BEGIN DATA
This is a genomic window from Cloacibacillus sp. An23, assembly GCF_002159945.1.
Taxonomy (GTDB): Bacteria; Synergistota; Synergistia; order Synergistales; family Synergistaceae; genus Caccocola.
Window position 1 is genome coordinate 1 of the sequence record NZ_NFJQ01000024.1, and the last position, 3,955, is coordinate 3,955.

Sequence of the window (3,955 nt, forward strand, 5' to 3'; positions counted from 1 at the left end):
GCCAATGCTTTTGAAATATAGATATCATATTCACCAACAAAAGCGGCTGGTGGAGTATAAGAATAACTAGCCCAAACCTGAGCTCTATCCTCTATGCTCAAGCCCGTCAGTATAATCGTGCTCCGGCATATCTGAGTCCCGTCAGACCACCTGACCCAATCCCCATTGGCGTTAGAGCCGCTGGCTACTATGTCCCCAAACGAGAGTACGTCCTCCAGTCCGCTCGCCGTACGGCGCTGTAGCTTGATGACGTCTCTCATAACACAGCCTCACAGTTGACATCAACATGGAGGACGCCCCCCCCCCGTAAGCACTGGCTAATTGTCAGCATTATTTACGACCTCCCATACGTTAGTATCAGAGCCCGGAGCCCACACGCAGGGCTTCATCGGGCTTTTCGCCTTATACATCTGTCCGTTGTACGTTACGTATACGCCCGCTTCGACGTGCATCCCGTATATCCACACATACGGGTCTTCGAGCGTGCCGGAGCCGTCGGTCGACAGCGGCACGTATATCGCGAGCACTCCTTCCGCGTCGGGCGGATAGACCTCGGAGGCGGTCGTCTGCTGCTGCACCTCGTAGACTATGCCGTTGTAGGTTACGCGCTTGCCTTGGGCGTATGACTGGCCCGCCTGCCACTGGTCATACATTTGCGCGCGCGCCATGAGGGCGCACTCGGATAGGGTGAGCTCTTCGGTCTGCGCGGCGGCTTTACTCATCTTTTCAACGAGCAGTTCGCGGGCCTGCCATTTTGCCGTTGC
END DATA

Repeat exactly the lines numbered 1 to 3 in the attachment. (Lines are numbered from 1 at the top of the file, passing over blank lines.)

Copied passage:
This is a genomic window from Cloacibacillus sp. An23, assembly GCF_002159945.1.
Taxonomy (GTDB): Bacteria; Synergistota; Synergistia; order Synergistales; family Synergistaceae; genus Caccocola.
Window position 1 is genome coordinate 1 of the sequence record NZ_NFJQ01000024.1, and the last position, 3,955, is coordinate 3,955.